'I don't think they're safe': Veteran Raleigh officer feels public at risk with police shortage
While WRAL Investigates has found calls for change in policing have had minimal impact on local law enforcement budgets, they are having an impact on the daily roll call in some local departments.Posted — Updated
"I don’t think the public knows how much their safety is at risk and how much our safety is at risk," a veteran Raleigh police officer said about the shortage of officers. "It’s more a problem now than ever, and I also couldn’t live with myself if I didn’t do everything I possibly could to let the public know I don’t think they’re safe."
According to the officer, who asked not to be identified, Raleigh's nearly half-million residents are short of police on patrol on an average day. Roll call printouts obtained by WRAL Investigates bear that out, with yellow lines marking daily vacancies for districts across the city.
While the Raleigh Police Department cites a 16 percent vacancy rate, the officer says it’s closer to 26 percent for those actually able to respond to most calls.
Through a public records request, WRAL Investigates found the department's vacancy rate for sworn officers was higher in June than at any point in the past 18 months. That figure doesn’t focus on officers assigned to respond to daily calls for help. WRAL asked for more detailed information on patrol officers, but after more than a week, the department hasn't provided any information on those specific numbers.
Rick Armstrong, a union representative for Raleigh officers, called the shortages "an ongoing problem that's only going to get worse."
Lee Turner, a Raleigh attorney who's a former police officer, said even he's aware of the staffing issues in the police department.
"I can tell you that, knowing what I know and hearing from officers, that if you have a serious incident and it’s a busy night in the police department, you may not be safe," Turner said. "If they’re spread too thin, then their safety’s always at issue, and I hear the stories about, 'We only had three guys in the Northeast District this morning.'"
"You’re on your own, potentially," the Raleigh officer said when asked what people should expect when they call 911 during a busy night.
Interim Police Chief Todd Jordan vehemently disagreed with that assessment.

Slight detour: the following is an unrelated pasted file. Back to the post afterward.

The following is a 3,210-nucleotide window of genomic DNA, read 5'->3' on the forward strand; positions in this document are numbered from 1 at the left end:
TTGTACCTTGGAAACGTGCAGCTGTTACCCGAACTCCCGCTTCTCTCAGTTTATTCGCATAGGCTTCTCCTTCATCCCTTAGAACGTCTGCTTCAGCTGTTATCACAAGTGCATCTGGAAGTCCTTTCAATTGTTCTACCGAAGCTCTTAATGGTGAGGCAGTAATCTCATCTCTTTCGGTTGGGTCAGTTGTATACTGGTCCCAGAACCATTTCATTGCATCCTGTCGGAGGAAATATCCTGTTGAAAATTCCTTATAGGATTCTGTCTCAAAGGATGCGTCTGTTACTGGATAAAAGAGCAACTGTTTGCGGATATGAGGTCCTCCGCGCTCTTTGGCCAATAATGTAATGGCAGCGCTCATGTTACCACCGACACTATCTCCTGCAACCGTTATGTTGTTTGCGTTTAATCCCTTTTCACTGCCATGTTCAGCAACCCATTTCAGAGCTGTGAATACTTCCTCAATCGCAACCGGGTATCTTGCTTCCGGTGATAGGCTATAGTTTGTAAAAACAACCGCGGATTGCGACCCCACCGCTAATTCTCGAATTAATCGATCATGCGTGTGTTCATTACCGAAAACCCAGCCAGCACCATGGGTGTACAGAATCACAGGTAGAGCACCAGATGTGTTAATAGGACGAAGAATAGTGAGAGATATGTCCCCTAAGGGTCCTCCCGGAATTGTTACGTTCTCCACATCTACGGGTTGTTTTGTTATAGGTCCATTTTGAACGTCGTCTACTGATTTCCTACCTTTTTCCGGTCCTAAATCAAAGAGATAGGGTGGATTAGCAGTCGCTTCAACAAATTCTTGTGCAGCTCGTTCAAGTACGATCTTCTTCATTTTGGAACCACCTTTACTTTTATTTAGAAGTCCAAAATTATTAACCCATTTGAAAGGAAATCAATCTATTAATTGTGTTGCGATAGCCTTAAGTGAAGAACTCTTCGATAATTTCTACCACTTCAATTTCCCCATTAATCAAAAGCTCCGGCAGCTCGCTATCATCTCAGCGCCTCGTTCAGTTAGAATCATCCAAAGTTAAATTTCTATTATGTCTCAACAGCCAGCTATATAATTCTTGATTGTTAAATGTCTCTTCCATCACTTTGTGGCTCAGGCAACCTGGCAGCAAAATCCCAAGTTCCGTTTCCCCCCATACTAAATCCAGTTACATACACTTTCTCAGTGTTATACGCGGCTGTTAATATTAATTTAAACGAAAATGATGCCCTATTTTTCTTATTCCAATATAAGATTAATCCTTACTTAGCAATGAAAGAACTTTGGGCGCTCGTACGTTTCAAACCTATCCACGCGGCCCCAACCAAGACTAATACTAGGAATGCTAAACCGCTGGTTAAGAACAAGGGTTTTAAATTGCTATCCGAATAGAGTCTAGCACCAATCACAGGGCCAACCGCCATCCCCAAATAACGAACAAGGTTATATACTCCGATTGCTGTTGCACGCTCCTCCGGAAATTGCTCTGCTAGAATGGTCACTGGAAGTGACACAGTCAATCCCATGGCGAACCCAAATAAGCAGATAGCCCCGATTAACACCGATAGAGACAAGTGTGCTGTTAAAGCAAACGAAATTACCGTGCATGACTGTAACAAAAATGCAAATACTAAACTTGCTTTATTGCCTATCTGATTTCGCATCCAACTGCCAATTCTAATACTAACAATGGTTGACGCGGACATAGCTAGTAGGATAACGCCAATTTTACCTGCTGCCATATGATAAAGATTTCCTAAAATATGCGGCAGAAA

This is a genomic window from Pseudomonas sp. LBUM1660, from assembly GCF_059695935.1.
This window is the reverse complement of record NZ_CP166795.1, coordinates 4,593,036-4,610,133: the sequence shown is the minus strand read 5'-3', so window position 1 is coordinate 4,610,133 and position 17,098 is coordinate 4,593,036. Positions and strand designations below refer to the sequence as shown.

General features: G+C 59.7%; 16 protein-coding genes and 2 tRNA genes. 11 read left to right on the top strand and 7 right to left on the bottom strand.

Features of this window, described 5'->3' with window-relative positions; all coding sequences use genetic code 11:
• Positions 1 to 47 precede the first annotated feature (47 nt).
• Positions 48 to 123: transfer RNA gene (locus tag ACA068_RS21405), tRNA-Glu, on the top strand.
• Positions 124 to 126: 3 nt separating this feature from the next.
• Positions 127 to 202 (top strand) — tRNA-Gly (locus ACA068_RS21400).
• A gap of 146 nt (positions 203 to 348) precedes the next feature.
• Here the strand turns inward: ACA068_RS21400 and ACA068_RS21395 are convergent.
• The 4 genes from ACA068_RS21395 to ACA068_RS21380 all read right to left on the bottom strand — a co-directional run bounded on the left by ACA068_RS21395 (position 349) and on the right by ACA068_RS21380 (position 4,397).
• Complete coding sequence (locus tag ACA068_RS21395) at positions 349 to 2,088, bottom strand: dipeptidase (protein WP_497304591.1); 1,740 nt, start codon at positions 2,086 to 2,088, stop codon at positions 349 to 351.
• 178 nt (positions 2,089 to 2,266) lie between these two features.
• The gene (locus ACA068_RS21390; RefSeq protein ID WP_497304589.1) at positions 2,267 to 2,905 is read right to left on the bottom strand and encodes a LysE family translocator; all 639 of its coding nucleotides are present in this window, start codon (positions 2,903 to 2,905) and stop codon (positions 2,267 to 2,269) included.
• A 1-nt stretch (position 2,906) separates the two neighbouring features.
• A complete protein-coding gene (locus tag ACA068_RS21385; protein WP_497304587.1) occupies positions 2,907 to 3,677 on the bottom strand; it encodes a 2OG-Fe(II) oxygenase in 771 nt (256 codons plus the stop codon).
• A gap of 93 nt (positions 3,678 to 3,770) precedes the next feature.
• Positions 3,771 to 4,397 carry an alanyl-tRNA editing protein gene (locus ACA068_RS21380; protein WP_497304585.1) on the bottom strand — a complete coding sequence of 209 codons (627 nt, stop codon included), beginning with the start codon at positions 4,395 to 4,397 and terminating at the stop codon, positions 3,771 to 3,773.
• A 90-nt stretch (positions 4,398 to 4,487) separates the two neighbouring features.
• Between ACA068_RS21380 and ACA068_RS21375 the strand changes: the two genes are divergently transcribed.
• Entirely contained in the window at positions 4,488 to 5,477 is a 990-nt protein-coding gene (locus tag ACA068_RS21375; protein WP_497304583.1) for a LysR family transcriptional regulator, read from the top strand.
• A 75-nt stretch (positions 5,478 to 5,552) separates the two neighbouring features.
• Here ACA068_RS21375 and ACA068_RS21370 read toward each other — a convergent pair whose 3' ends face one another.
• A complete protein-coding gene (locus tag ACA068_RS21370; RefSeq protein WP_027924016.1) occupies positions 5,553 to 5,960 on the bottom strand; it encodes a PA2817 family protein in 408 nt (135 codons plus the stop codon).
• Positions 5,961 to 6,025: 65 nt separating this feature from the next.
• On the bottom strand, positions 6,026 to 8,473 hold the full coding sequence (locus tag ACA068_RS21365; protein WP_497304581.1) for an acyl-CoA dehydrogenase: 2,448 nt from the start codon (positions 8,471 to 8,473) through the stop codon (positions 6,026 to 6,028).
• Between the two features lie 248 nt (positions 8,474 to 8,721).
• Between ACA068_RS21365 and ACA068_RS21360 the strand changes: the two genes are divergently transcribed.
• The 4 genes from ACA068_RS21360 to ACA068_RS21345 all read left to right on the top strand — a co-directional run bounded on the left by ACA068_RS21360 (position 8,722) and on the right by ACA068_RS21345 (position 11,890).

"I do not think this is an unsafe community," Jordan said. "I think that, even when we see a peak at call times and call volume, we are able to respond to the very most important calls."
Mayor Mary-Ann Baldwin agreed, noting that the city added $5 million to the police budget this year to boost community policing efforts, as well as police retirement funds.
"We still have enough officers to respond to calls. Nobody is calling 911 and not getting a response," Baldwin said.
Jordan acknowledged "staffing challenges," but he said department officials meet regularly to determine how best to allocate resources.
"This is a national conversation. I think we’re seeing cities all across the nation that are experiencing staffing shortages," he said.
The Cary Police Department and Wake County Sheriff’s Office also have patrol vacancies, according to responses to records requests. The Fayetteville Police Department didn't respond to a request for staffing details.
In Raleigh, the officer said, the department glosses over the shortage by counting officers as active even before they finish the training academy.
"We’re counting them as bodies. That’s grossly inaccurate," he said.
The city provided the number of sworn officers, as well as the number of recruits, in response to the public records request, but WRAL didn’t ask for information on incoming officers.
Also, new hires to fill the gaps are often offset by retirements or officers heading to nearby agencies.
"Officers are not leaving because of money right now," the officer said. "They’re leaving because they don’t feel supported by our command staff."
Jordan said officials recognize the challenges of working in law enforcement, which has been under a spotlight because of high-profile incidents like the death of George Floyd in police custody in Minnesota and the fatal shooting of Andrew Brown Jr. by Pasquotank County deputies in Elizabeth City.
"Officer wellness and safety is always an utmost for us," Jordan said.
"Let’s face it, 2020 was a tough year for our police," Baldwin said. "Is there some PTSD after that? Sure, but I think that our police department knows that we have supported them."
Still, the Raleigh officer argues that some changes have gone too far, chasing good officers from the force. He cited small changes that could make a difference in officers' morale, like easing the policies on unoffensive tattoos and profanity when the public isn’t around.
"They’re sitting by themselves in their car or they sit with another officer, and they go, 'Holy whatever,' and then we review the video, and they get written up," he said.
"I can’t do the things I’m trained to do because I don’t have enough people," he said. "That’s unfortunate because Raleigh citizens deserve better. ... They pay a lot of [tax] money, and they deserve a department that can respond."
Armstrong, the union representative, said he's optimistic that Patterson will site down with officers "and make substantial changes to retention and recruitment."
Baldwin noted Patterson brings a track record of recruiting success from her time at the Charlotte-Mecklenburg Police Department, where she most recently was deputy chief.
"She knows that one of her top priorities here is recruiting new officers," the mayor said. "We are looking for good, quality officers – people who care about our community."
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